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A newborn boy, late preterm, with an uneventful pregnancy, presented with stridor and a systolic murmur since birth. A neonatal transthoracic echocardiogram revealed a patent ductus arteriosus and ostium secundum atrial septal defect. During the first year of life, he presented recurrent respiratory distress, cough, wheezing, stridor and multiple respiratory infections. For more than once, he required non-invasive respiratory support. Daily medication included inhaled steroids and montelukast but with poor response. He had an adequate development and physical growth, without feeding problems. A bronchoscopy was performed and a right distal tracheobronchial stenosis was identified.
At 18 months old, he was referenced to a tertiary paediatric cardiology centre, after the CT angiography showed an anomalous origin of the left pulmonary artery (LPA). The LPA originated from the proximal right pulmonary artery, coursing over the right mainstem bronchus, posterior to the distal trachea and anterior to the oesophagus, causing an airway compression (figures 1 and 2).
He underwent surgical repair of the pulmonary artery sling (PAS) by median sternotomy. The LPA was repositioned to the left side of the main pulmonary artery, in the correct anatomical position, and the ductus arteriosus was ligated, under cardiopulmonary bypass, without tracheoplasty.
Postoperative bronchoscopy showed an improvement in the distal trachea caliber, without inspiratory collapse and incomplete cartilaginous rings. He was extubated on the first postoperative day showing a regression of the stridor, despite persistent respiratory distress. The patient was discharged 8 days after surgery and maintained a regular follow-up with an improvement of respiratory symptoms.
This rare form of vascular ring is known as PAS, which has an estimated prevalence of 59 per million school-aged children, but it is an underdiagnosed condition or misdiagnosed as respiratory pathology.1 Paediatricians must be aware of this cause of respiratory distress and have a high clinical suspicion index. It is associated with respiratory symptoms in the first year of life, due to tracheal stenosis, which can be life-threatening.1–3 Patients with tracheomalacia, recurrent or persistent stridor and/or wheezing should be evaluated for vascular rings, to allow an early diagnosis and timely surgical intervention, in order to avoid morbidity and mortality in children.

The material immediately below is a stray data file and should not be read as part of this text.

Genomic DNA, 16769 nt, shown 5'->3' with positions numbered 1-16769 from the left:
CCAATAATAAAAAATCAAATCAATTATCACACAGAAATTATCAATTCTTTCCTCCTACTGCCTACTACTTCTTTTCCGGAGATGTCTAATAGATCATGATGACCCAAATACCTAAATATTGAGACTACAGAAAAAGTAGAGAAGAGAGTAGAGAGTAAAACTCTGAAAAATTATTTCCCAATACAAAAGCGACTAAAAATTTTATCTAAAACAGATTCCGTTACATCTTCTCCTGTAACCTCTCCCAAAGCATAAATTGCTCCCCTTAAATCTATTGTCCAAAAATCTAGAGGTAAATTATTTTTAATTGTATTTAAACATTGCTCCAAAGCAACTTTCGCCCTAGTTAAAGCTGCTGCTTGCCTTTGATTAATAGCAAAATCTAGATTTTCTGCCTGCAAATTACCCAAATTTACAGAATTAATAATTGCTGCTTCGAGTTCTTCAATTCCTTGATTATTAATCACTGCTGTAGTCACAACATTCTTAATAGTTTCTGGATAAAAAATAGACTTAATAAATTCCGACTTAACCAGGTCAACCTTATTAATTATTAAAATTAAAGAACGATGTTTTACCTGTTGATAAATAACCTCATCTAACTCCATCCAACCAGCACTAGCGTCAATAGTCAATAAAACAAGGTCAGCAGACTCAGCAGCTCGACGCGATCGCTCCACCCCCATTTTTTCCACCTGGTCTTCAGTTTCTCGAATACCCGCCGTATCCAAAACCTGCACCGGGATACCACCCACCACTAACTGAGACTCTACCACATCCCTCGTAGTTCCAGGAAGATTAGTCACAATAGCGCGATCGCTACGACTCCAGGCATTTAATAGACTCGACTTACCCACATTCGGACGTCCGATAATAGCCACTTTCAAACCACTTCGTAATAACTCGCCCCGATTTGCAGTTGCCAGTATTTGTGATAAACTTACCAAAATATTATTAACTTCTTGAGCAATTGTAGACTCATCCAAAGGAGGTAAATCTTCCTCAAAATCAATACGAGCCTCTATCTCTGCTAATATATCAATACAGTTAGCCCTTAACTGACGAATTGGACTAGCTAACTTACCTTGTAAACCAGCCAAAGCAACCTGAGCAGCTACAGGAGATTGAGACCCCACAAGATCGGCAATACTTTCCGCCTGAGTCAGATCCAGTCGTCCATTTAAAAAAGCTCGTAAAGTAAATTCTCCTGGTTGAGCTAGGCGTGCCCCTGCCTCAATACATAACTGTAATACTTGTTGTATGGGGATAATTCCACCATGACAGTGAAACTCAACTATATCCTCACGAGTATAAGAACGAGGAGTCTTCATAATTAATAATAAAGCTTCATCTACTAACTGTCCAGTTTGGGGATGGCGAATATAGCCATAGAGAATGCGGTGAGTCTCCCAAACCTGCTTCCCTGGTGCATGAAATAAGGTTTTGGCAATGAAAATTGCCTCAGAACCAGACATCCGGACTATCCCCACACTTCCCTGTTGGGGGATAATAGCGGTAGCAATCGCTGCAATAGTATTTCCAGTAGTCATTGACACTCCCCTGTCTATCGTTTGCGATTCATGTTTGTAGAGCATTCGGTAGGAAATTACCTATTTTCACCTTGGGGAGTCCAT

Retrospectively, the chest X-rays showed a narrowing and right indentation of the distal trachea (figure 3), which might have suggested the diagnosis.
Although echocardiography may be a helpful imaging tool, it is sometimes insufficient to establish this diagnosis due to its low sensitivity.2 CT angiography is the gold standard imaging technique providing not only an accurate diagnostic evaluation but also the best guidance for the surgical approach.3
Associated cardiovascular malformations are frequent, with a reported prevalence of up to 50%.3 This includes patent ductus arteriosus, which may contribute to encirclement of the trachea.
In symptomatic patients, the early reimplantation of the LPA to the anatomic position is effective. The clinical outcome is generally good, depending mostly on associated tracheal or/and cardiac anomalies.
Patients with recurrent and/or prolonged stridor and wheeze should be examined for the possible presence of vascular rings and slings, such as pulmonary artery sling.
There must be a high degree of clinical suspicion regarding this diagnosis because it is a rare cause of respiratory distress.
CT angiography is the gold standard imaging technique. Early surgical management in symptomatic patients is effective.
Contributors NS: substantial contributions to the conception or design of the work, or the acquisition, analysis or interpretation of data. Drafting the work and revising it critically for important intellectual content. Final approval of the version published. Agreement to be accountable for all aspects of the work in ensuring that questions related to the accuracy or integrity of any part of the work are appropriately investigated and resolved. TA: substantial contributions to the conception or design of the work, or the acquisition, analysis or interpretation of data. Drafting the work. Final approval of the version published. Agreement to be accountable for all aspects of the work in ensuring that questions related to the accuracy or integrity of any part of the work are appropriately investigated and resolved. MCJ, DM: revising it critically for important intellectual content. Final approval of the version published. Agreement to be accountable for all aspects of the work in ensuring that questions related to the accuracy or integrity of any part of the work are appropriately investigated and resolved.
Funding The authors have not declared a specific grant for this research from any funding agency in the public, commercial or not-for-profit sectors.
Competing interests None declared.
Patient consent for publication Parental/guardian consent obtained.
Provenance and peer review Not commissioned; externally peer reviewed.
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